Strategy 3: Implement an Outreach Plan. Your new partners will fall somewhere on the continuum of engagement: networking, coordinating, cooperating, collaborating or integrating. Wherever you start, you’ll aim to move along the continuum as you collaborate.

Strategy 4: Execute Your Partnerships. Detective Dave steps you through the skills and tools you’ll need, such as negotiating and developing memorandums of understanding, or MOUs, to formalize new strategic partnerships.

Strategy 5: Preserve Your Partnerships. A marriage only begins when you say “I do,” just as a strategic partnership only begins with an MOU. The course offers important tips on routine communications to maintain and grow the partnership.

As with other Y4Y courses, the Strategic Partnerships course includes a Coaching My Staff section to help you prepare staff and stakeholders to identify, develop and sustain strategic partnerships that contribute to program success and sustainability. In this section, you’ll also get help to create a professional learning plan for your staff and stakeholder team, and integrate effective coaching techniques as you implement the plan. Trainings to Go support this important phase of implementation as you and your new partners prepare to walk off into the sunset.

 



November 18, 2019

Some students find school-day learning about government and civics to be dry as dust, and it’s no wonder. Studying the three branches of the U.S. government, the Electoral College and tariffs on trade with other countries can seem pretty remote from young people’s everyday lives. They might not know how federal, state, and local policies are made, or how those policies can affect things that matter to them, like social justice, clean air, and the price of groceries and video games. Also, they might not know how to make their voices heard. Here are some ideas to help you brush the dust off to make civics interesting.

Use Y4Y resources. See the Introduction section of the Project-Based Learning course and the Introduction to Civic Learning and Engagement Training to Go for ideas on connecting with local civics activities. Service learning and citizen science also offer entries into local, real-world policies in action. See the Citizen Science course and the Service-Learning Toolbox.

Engage students in virtual-hands-on activities. Take advantage of game-based activities to introduce cross-disciplinary learning and thinking as students encounter and grapple with problems related to science, ecology, history, agriculture and government. Choose from a group of virtual environments funded by grants from the Institute of Education Sciences. You can also explore civics, social activism and world governments through virtual tours, primary documents, and connections with students from around the world. Common Sense Education has collected links to 30 Best Government and Civics Websites and Games, all created by government, education and civic sponsors.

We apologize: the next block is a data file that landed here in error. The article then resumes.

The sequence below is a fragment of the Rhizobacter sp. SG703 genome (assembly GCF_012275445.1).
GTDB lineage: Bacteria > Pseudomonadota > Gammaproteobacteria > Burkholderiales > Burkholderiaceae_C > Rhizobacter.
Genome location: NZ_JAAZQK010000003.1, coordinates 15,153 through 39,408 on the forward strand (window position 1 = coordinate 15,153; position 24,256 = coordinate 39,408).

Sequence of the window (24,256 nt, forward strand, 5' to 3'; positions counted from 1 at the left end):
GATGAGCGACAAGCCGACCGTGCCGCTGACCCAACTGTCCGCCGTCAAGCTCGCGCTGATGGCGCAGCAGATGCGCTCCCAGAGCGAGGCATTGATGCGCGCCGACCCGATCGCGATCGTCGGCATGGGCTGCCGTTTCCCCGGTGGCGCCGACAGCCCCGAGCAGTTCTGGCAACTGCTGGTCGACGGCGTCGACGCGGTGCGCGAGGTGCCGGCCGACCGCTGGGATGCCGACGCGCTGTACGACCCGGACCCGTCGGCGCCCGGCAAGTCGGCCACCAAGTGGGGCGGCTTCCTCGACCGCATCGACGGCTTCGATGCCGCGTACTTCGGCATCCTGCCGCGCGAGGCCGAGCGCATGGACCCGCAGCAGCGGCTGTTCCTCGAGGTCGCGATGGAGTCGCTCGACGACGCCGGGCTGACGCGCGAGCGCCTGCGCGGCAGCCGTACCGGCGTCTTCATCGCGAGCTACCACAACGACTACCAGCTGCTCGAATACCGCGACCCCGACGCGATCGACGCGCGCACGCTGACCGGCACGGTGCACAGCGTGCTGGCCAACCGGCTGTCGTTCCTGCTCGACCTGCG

Recruit local partners and experts to bring civics to your site. Start by gathering student voice data on social issues that interest them. The Student Voice podcast in Y4Y’s Developing a Needs Assessment Click & Go offers tips on this step. Then find experts to help students explore one or more of these issues. The local chapter of the American Bar Association, a nearby law school or professors at a local college might help conduct a mock trial. Local advocacy organizations or individuals might help students explore an issue or event and conduct a reenactment. Local writers and theater groups might help facilitate student development of a play, video or other event related to a social issue or historical event. When it comes to civics, your neighborhood is a real-world textbook that offers plenty of teachable moments.

 



October 10, 2019

Emergencies happen, and it’s your job to be ready when they do. Natural and human-caused threats to safety can take many forms. A sudden thunderstorm may knock down power lines and flood roads, or a family dispute may leave the home and enter your program site. Prepare now to respond to an emergency by making sure you have a targeted, up-to-date safety plan and training to support it.

The new Y4Y Click & Go, Developing and Implementing a Safety Plan, offers guidance and tools to help. Here are a few highlights from the mini-lesson, podcasts and tools; consider what you already know, and explore to begin your next steps.

Look for an existing safety plan. Most schools and community organizations that regularly host activities for children and families have safety plans in place. You need to know whether and how your 21st CCLC program is included in the host organization’s plan. Start by using the Safety Plan Meeting Request to get a copy of the plan and connect with the site’s safety leader.